Ein feste Burg
Luther’s hymns and Protestant church music from Leipzig
Schein – Kuhnau – J. S. Bach – Luther
Tuuli Lindeberg, soprano
Katariina Heikkilä, alto
Juho Punkeri, tenor
Sampo Haapaniemi, bass
Tapiola Chamber Choir
Finnish Baroque Orchestra
Hannu Norjanen, conductor
In 1517, Martin Luther (1483–1546) nailed his famous theses to the door of the All Saint’s Church in Wittenberg. This launched his long fight against the Catholic Church, in which a key event was the Leipzig Debate in the summer of 1519. Luther was accused of heresy, and he had to publicly defend his opinions in the questioning organised at the University of Leipzig.
Due to the Reformation, Leipzig turned into a major centre for Protestant belief during the following centuries. The St. Thomas Church of Leipzig has remained in the history of music thanks to its several acclaimed cantors. In the beginning of the 17th century, the post was held by Johann Hermann Schein. In the early 18th century, the musical director of the St. Thomas Church was Johann Kuhnau, who was succeeded by Johann Sebastian Bach. The all employed Lutheran hymns and chorales in their church music.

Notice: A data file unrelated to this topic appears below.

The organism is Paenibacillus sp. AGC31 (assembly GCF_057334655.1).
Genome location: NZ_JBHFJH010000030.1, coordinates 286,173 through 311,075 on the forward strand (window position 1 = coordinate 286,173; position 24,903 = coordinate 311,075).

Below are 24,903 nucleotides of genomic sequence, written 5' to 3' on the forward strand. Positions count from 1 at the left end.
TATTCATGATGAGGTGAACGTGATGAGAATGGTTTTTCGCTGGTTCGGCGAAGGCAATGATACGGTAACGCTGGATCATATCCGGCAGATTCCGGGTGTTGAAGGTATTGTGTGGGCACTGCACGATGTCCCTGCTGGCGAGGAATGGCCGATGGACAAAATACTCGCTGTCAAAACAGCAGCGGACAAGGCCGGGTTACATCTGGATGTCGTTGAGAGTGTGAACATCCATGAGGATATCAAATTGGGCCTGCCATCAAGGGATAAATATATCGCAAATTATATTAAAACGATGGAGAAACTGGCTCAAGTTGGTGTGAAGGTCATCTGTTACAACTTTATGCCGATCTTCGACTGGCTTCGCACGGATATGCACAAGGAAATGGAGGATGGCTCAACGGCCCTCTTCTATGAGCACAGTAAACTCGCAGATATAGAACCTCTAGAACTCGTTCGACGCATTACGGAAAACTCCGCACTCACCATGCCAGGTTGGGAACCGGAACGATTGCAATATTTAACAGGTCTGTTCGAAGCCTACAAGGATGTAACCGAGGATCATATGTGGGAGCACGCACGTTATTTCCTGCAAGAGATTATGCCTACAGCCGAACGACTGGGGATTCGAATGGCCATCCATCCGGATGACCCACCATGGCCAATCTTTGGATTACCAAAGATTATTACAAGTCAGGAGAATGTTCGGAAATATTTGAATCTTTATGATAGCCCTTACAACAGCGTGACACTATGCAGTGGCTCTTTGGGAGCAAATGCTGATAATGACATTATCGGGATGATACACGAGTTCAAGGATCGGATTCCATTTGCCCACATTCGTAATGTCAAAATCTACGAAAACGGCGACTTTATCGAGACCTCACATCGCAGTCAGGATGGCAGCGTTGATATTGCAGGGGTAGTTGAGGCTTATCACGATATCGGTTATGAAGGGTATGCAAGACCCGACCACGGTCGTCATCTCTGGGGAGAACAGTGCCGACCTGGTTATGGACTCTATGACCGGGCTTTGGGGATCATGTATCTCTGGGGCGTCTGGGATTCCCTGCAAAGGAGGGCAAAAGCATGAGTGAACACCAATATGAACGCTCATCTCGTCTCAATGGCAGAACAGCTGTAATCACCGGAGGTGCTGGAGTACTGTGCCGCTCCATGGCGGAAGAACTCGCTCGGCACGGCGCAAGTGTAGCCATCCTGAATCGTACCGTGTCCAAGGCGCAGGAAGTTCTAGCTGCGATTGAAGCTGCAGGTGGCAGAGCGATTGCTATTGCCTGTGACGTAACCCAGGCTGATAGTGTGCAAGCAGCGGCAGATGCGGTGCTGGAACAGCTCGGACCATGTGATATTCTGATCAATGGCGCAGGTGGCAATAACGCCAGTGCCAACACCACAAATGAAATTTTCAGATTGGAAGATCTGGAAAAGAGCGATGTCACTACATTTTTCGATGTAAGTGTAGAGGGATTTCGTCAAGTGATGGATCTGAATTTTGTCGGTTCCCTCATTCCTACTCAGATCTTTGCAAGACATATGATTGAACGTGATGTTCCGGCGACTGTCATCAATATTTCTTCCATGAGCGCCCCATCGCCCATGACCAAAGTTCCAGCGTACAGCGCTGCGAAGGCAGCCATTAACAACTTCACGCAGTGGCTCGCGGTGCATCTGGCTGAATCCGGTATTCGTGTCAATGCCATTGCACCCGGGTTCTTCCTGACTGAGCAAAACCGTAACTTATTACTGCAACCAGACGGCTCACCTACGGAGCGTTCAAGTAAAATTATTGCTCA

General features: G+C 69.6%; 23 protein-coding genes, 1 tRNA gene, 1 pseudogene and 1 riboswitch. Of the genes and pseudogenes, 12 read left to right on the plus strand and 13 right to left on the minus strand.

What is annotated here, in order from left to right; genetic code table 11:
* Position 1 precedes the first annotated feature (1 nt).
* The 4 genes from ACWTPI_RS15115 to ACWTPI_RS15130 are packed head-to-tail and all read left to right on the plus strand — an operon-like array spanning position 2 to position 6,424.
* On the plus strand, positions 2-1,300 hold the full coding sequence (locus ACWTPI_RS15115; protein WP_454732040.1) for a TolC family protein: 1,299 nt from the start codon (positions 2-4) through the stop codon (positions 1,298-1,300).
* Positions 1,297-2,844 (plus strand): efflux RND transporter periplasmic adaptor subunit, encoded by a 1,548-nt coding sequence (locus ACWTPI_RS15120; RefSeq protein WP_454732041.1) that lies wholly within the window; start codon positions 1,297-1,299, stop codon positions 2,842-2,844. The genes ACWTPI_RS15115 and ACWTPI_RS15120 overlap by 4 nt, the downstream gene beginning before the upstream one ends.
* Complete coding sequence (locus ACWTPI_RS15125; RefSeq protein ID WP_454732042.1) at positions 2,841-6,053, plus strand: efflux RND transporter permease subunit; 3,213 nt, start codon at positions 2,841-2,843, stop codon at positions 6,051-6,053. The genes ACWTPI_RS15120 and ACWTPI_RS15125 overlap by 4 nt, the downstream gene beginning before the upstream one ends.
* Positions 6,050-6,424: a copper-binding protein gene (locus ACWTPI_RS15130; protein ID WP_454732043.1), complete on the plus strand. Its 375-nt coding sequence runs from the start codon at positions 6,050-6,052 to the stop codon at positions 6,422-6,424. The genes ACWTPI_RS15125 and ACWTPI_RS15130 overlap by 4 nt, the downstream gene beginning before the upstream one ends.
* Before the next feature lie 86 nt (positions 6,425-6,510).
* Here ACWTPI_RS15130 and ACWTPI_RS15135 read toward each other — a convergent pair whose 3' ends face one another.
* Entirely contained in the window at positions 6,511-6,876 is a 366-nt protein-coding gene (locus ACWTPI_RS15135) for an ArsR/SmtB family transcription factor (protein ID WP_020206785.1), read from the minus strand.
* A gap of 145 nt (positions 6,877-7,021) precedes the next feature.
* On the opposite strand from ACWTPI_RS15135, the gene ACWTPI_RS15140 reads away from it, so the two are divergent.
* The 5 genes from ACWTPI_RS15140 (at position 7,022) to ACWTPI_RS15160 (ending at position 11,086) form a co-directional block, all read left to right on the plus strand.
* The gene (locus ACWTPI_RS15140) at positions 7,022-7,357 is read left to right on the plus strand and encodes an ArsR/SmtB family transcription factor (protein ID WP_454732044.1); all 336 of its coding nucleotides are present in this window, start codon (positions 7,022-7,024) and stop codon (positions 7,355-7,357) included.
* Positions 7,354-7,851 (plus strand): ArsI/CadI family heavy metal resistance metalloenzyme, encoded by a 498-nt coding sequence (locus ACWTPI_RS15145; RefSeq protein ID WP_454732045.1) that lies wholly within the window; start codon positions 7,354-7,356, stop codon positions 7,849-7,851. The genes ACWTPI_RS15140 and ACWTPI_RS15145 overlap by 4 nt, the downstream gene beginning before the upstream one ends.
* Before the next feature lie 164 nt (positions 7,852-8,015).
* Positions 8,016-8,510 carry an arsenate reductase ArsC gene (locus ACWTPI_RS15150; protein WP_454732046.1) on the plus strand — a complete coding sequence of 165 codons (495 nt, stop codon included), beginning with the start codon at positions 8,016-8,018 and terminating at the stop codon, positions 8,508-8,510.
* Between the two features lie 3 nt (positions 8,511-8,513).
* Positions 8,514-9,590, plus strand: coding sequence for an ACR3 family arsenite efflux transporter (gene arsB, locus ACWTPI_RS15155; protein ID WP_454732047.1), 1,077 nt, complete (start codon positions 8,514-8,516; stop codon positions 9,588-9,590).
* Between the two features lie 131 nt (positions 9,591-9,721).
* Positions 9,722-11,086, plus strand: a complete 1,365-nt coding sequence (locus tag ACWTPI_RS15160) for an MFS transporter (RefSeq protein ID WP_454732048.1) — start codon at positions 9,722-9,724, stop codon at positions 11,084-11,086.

One of the innovations of the Reformation was including the congregation in the service by letting them sing hymns in their own language. For this purpose, Luther composed numerous chorales and wrote new lyrics to old familiar melodies, for example, to the medieval antiphon Komm, heiliger Geist, Herre Gott. The most well-known of Luther’s chorales is probably Ein feste Burg ist unser Gott, which is known in English as A Mighty Fortress Is Our God.
Duration: 1 h (no intermission)